Kh-47M2 Kinzhal

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The Kh-47M2 Kinzhal is a nuclear-capable, Russian air-launched ballistic missile, likely derived from Russia’s ground-launched 9K720 Iskander-M. It was one of six “next generation” weapons unveiled by President Putin during a speech in March 2018.1

Kh-47M2 Kinzhal at a Glance

Originated from
Possessed by
Alternative name
KH-47M2 Kinzhal (trans: “Dagger”)
Air-launched Ballistic Missile (ALBM)
Modified MiG-31 fighter
8.0 m
1.0 m
480 kg
Nuclear or conventional
1,500-2,000 km
In service

Kinzhal Development

Although it is unclear when Kinzhal’s development began, concept schemes of Russian Iskander missiles installed on the MiG-31 fighter began circulating online around 2010. These pictures were reportedly copied from a brochure-prospectus of a Russian defense corporation.2

Based on these concept schemes, as well as the missile’s capabilities and general appearance, analysts say it is likely derived from the ground-launched 9K720 Iskander-M short-range ballistic missile.3 The benefits of creating an air-launch variant include greater range, deployability, and flexibility over ground-based Iskander missiles.4 Additionally, the animated Kinzhal in Putin’s March 1 speech was shown targeting naval vessels, so it may also have (or plan to develop) antiship capabilities.5

Russia likely developed the unique missile to more easily target critical European infrastructure (e.g. airfields, warehouses, command centers, etc.) and to counter U.S. theater missile defenses such as THAAD.6 An aircraft’s ability to launch from unpredictable directions would strain sectored (non-360 degree) radars, such as those currently deployed with the Patriot system. Additionally, if the Kinzhal does indeed have antiship capabilities, it may also pose a threat to U.S. and NATO aircraft carriers.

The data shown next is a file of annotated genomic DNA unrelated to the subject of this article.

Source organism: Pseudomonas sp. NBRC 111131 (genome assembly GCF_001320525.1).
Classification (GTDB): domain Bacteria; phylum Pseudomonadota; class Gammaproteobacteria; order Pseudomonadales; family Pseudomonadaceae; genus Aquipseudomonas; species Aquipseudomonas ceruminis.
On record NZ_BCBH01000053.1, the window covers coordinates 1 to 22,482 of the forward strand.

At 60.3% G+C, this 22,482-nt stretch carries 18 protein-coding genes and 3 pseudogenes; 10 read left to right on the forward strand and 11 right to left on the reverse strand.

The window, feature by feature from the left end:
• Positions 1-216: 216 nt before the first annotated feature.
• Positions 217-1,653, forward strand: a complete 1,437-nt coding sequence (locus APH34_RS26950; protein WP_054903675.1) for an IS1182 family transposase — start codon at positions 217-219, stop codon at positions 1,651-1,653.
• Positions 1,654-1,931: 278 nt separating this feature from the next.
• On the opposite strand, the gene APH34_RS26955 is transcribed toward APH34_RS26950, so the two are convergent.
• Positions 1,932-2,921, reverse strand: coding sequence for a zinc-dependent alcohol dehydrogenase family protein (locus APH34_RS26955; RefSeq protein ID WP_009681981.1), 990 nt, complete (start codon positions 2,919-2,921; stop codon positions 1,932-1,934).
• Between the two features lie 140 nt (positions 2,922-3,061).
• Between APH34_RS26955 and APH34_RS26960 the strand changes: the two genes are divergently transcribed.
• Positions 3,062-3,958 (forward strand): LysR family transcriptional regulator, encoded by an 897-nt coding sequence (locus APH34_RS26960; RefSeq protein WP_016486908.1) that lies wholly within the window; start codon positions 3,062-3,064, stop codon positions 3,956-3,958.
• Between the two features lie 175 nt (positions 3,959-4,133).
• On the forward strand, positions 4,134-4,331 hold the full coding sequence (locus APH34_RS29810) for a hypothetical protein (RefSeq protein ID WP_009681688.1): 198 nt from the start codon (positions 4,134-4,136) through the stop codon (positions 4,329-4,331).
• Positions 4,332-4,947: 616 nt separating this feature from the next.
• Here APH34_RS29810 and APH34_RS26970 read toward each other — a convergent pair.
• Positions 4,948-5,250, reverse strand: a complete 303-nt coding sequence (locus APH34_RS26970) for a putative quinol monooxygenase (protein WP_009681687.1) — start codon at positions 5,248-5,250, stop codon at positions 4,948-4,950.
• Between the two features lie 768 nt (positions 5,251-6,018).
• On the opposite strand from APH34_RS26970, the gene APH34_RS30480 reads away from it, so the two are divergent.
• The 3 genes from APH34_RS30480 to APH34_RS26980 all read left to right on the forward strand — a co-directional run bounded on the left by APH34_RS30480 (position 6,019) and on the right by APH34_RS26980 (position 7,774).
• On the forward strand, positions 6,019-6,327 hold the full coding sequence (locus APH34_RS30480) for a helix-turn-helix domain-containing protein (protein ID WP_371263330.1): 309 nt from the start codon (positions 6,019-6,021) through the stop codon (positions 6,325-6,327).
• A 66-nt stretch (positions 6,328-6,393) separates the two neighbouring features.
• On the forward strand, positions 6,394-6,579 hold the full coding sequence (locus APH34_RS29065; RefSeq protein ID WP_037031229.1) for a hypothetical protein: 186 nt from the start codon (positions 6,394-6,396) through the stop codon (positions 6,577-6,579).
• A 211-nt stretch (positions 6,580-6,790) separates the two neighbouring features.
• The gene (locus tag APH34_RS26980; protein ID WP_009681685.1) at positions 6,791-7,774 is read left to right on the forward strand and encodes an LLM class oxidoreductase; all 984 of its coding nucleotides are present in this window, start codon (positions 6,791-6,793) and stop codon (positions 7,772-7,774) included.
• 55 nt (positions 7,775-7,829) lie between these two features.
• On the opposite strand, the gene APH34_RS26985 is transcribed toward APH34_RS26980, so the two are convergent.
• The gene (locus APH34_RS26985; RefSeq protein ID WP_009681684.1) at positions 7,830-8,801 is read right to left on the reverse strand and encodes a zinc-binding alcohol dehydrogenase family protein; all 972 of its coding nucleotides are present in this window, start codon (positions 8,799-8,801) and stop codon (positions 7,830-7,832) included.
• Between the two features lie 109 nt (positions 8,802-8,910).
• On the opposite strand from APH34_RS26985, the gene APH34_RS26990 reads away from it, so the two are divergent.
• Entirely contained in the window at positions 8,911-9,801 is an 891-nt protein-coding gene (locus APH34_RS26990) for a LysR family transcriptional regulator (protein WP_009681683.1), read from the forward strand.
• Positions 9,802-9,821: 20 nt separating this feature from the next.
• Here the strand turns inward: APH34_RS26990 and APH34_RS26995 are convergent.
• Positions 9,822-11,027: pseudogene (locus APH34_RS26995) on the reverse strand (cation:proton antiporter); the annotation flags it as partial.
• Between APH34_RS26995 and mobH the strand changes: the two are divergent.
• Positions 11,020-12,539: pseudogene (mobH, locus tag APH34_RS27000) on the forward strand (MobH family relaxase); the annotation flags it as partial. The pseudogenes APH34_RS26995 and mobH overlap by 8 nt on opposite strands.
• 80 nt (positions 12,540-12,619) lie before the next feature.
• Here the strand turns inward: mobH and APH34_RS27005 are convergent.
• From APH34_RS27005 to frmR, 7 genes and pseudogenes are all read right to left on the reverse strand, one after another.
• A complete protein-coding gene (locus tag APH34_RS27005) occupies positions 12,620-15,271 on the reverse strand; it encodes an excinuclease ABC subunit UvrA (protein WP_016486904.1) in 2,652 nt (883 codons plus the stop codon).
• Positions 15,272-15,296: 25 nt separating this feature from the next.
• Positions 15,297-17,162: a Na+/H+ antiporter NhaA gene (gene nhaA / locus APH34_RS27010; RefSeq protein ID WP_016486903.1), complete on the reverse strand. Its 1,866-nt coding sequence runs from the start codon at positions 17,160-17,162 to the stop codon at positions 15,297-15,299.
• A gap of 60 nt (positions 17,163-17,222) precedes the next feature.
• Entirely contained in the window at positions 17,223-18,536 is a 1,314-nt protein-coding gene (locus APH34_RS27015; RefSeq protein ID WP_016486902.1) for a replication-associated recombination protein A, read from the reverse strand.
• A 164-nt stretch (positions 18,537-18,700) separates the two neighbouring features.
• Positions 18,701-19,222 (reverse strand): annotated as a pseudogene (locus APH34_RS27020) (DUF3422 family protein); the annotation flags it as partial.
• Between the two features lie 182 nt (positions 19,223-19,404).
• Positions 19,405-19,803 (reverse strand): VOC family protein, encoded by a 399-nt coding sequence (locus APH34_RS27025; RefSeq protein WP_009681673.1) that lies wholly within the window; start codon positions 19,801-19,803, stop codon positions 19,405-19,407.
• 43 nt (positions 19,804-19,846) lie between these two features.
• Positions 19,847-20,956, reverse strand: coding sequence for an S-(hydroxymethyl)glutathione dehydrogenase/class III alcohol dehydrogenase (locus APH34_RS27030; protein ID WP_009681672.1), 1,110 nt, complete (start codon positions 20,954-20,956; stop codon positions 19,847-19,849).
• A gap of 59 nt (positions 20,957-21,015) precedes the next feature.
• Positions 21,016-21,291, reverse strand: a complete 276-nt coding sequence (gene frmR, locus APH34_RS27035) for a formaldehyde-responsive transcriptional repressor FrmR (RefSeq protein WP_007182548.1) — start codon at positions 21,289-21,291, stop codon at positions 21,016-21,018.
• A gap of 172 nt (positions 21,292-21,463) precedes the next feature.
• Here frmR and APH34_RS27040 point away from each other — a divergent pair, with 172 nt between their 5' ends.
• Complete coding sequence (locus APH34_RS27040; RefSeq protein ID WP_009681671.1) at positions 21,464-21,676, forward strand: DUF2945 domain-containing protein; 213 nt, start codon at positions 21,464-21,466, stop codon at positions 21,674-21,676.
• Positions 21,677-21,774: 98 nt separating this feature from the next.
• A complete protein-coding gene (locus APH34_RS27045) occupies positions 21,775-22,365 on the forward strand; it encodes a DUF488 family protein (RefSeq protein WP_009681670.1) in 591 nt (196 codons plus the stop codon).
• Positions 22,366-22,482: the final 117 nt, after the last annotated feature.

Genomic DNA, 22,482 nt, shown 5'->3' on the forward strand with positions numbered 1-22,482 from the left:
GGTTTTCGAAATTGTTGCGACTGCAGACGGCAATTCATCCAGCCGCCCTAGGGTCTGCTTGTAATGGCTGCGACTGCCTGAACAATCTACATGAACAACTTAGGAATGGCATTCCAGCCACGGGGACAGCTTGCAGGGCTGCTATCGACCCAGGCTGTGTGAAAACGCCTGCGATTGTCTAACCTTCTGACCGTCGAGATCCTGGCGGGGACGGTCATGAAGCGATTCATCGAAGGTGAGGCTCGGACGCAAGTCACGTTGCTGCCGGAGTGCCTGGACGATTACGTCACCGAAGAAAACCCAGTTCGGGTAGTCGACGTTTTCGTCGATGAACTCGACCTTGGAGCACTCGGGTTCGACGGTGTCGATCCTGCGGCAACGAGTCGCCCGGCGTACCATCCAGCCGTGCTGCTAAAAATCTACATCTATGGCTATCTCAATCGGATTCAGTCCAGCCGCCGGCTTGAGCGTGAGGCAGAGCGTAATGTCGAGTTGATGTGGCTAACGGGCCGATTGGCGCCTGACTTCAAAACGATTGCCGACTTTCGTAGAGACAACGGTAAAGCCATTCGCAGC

The Kinzhal has a reported range of 1,500-2,000 km while carrying a nuclear or conventional payload of 480 kg. A July 2018 TASS news report suggested the missile’s range would exceed 3,000 km if outfitted on the Tupolev Tu-22M3 bomber.7 It has similar dimensions as the OTK 9M723 Iskander-M; according to one report, the Kinzhal has a length of 8 m, a body diameter of 1 m, and a launch weight of approximately 4,300 kg.8 There are key distinct features from the ground-based Iskander, however, including a redesigned tail section, reduced rudders, and a special stub at the missile’s tail designed to protect engine nozzles during high-speed fight.9

Following the launch, the Kinzhal rapidly accelerates to Mach 4 (4,900 km/h), and may reach speeds of up to Mach 10 (12,350 km/hr). This speed, in combination with the missile’s erratic flight trajectory and high maneuverability, could complicate interception.10 It is worth noting that Russia’s designation of the Kinzhal as a “hypersonic” missile is somewhat misleading, as nearly all ballistic missiles reach hypersonic speeds (i.e. above Mach 5) at some point during their flight.

Service History